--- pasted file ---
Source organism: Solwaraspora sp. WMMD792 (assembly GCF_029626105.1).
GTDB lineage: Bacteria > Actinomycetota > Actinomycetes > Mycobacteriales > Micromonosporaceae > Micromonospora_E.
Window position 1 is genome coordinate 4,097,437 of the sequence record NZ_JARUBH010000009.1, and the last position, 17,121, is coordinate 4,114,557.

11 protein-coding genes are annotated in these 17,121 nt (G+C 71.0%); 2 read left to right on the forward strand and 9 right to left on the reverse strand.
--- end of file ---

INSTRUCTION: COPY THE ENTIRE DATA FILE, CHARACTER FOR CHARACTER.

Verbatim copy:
Source organism: Solwaraspora sp. WMMD792 (assembly GCF_029626105.1).
GTDB lineage: Bacteria > Actinomycetota > Actinomycetes > Mycobacteriales > Micromonosporaceae > Micromonospora_E.
Window position 1 is genome coordinate 4,097,437 of the sequence record NZ_JARUBH010000009.1, and the last position, 17,121, is coordinate 4,114,557.

11 protein-coding genes are annotated in these 17,121 nt (G+C 71.0%); 2 read left to right on the forward strand and 9 right to left on the reverse strand.